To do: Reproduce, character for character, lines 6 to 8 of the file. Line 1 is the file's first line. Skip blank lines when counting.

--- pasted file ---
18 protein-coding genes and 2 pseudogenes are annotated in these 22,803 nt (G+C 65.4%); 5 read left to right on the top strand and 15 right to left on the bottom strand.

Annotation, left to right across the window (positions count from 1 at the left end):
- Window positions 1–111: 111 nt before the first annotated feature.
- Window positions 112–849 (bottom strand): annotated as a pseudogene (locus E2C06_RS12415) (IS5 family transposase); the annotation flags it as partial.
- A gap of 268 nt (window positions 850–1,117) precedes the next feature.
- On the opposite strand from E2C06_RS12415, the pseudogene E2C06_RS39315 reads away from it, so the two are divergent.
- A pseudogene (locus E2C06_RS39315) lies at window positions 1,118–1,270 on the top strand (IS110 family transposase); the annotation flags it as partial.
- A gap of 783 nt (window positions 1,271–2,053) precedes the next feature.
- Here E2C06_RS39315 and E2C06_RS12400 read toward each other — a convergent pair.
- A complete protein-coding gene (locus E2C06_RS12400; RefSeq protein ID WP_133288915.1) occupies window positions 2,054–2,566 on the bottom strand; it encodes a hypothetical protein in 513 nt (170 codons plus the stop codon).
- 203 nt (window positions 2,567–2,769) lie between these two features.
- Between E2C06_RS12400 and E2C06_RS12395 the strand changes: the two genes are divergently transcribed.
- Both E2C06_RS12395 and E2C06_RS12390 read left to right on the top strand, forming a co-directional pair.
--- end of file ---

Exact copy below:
- On the opposite strand from E2C06_RS12415, the pseudogene E2C06_RS39315 reads away from it, so the two are divergent.
- A pseudogene (locus E2C06_RS39315) lies at window positions 1,118–1,270 on the top strand (IS110 family transposase); the annotation flags it as partial.
- A gap of 783 nt (window positions 1,271–2,053) precedes the next feature.